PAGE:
The ongoing crisis in the Caucasus, sparked by Russia's incursion into Georgia, can open new diplomatic opportunities for Iran. Officials in Tehran are currently treading cautiously, however, keeping their options open as they seek to maximize the benefits of renewed confrontation between the United States and Russia.
Conventional wisdom holds that the breakdown in US-Russian relations could bring immediate benefits for Iran's nuclear program. Given the fallout over Georgia, many US experts believe Russia will now obstruct American-led efforts in the UN Security Council to expand sanctions against Iran that aim to pressure Tehran into giving up its nuclear aspirations.
But while Iranian officials certainly would like to see Russia veto any proposal to tighten the sanctions regime, they are not counting on Moscow to do so. Iranian experts say Russia in the past has proven to be a fickle friend. Thus, many in Tehran do not believe the Kremlin's policy on the Iranian nuclear issue is necessarily linked to the twists and turns of US-Russian ties. While Moscow may be intent on tweaking Washington, Russian leaders may still see it as in their best interests to maintain solidarity with the other members of the so-called 5+1 group, comprising the five permanent UN Security Council members and Germany. [For background see the Eurasia Insight archive].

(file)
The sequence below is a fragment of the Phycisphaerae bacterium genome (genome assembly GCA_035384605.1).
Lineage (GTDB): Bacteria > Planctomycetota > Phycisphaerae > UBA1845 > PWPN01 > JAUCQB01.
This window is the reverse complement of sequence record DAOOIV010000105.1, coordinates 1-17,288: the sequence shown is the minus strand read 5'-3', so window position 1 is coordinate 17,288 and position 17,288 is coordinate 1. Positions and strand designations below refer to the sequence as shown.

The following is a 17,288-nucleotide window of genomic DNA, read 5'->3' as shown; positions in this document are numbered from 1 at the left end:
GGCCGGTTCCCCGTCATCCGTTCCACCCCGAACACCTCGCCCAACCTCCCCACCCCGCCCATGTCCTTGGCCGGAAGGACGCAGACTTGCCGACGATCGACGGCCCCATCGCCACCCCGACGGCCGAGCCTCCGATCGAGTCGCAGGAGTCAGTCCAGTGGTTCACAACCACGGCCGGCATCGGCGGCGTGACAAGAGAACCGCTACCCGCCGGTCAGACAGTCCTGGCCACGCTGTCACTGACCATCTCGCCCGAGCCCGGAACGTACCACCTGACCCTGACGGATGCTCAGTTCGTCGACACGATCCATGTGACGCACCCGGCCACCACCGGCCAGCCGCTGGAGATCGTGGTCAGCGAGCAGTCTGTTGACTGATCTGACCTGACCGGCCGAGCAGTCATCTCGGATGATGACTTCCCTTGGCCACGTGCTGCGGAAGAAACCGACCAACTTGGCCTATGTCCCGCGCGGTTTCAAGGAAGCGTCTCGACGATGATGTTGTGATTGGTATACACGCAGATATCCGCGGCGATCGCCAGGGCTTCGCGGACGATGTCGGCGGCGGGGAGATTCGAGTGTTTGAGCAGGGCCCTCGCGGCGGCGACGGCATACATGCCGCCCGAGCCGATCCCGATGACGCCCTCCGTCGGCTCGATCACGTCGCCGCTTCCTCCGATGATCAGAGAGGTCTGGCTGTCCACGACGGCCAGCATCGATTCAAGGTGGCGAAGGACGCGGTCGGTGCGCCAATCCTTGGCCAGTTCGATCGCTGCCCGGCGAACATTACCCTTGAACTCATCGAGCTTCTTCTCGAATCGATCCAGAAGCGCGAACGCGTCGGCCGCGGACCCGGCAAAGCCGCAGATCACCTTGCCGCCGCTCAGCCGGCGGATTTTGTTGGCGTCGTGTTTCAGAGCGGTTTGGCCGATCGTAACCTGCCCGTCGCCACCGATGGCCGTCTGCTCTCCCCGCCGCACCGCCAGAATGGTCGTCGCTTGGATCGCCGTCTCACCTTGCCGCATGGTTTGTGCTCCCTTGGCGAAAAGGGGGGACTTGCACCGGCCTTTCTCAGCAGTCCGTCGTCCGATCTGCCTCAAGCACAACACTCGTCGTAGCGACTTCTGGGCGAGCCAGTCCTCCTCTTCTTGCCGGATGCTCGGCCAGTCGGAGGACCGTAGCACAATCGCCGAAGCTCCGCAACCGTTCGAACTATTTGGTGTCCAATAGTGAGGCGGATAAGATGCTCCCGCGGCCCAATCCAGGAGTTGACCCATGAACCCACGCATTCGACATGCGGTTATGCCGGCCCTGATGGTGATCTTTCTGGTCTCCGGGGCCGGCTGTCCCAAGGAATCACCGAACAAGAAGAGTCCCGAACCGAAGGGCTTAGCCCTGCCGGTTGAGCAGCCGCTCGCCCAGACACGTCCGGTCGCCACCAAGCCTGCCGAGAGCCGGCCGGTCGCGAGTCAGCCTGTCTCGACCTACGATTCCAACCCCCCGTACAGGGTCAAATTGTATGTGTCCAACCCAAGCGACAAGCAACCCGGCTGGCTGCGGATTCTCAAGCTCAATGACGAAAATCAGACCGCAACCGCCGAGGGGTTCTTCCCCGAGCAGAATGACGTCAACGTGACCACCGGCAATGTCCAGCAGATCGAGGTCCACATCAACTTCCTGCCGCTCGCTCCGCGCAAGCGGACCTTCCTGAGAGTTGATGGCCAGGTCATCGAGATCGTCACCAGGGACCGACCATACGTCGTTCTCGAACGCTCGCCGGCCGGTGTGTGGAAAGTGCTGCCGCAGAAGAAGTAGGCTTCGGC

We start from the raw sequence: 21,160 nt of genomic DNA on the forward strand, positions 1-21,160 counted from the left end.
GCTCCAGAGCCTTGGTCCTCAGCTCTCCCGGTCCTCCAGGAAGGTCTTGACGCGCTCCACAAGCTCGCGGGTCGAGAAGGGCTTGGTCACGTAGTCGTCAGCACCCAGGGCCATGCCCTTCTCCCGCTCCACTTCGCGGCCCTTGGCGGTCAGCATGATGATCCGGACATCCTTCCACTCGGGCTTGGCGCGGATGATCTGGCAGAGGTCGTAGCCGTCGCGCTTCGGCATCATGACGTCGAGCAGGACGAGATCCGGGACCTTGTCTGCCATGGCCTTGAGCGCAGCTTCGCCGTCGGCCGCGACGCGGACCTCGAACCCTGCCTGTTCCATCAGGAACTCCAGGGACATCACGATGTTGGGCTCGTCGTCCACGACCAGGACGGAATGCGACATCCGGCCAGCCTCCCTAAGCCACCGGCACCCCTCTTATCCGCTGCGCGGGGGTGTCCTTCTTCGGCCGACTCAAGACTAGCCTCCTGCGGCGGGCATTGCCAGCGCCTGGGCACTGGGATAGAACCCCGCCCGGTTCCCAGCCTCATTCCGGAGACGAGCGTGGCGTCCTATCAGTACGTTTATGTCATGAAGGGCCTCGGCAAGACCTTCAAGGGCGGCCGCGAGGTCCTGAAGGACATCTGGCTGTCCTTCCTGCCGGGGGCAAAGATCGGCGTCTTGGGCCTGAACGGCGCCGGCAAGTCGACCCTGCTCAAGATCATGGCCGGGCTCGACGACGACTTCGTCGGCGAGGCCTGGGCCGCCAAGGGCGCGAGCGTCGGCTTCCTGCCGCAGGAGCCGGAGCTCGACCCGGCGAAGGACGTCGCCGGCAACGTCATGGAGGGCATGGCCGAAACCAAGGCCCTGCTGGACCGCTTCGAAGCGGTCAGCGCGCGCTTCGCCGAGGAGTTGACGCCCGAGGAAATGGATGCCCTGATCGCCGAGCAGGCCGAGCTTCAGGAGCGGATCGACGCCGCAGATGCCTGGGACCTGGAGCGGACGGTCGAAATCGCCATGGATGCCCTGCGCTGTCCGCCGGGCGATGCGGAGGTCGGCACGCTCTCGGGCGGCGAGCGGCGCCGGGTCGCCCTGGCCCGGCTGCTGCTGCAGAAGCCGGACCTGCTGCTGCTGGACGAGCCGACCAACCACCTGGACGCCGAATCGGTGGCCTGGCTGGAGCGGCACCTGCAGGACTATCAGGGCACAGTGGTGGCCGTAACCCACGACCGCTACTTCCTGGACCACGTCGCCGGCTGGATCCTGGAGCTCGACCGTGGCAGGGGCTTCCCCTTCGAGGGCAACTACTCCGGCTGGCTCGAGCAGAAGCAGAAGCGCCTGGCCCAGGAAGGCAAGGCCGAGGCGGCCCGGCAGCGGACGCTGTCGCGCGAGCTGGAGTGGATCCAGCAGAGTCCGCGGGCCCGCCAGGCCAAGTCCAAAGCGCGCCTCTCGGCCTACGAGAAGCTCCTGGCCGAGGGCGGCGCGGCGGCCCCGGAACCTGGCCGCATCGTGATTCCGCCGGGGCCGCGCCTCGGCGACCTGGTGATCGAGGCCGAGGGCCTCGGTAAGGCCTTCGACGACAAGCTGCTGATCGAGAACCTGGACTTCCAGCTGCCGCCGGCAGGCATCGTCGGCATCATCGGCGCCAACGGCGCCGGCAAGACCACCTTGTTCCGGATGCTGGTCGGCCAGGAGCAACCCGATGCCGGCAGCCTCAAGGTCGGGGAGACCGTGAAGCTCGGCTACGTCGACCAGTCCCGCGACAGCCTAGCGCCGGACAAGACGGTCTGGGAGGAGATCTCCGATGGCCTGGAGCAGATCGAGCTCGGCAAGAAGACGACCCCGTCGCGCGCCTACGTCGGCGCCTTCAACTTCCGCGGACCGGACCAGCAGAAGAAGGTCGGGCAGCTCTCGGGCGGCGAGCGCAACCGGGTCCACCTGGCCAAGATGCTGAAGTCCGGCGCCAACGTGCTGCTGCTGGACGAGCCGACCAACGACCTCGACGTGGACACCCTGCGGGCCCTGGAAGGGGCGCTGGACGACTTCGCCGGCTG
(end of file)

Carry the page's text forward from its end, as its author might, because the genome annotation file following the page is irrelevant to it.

Russia, in any event, cannot be considered an inveterate friend of Iran. In several notable instances, in particular in the ongoing process on the territorial division of the Caspian Sea, the Kremlin has acted more like an enemy than an ally of Iran. [For background see the Eurasia Insight archive]. "Relations between Iran and Russia can best be described as a
Kamal Nazer Yasin is a pseudonym for a freelance journalist specializing in Iranian affairs.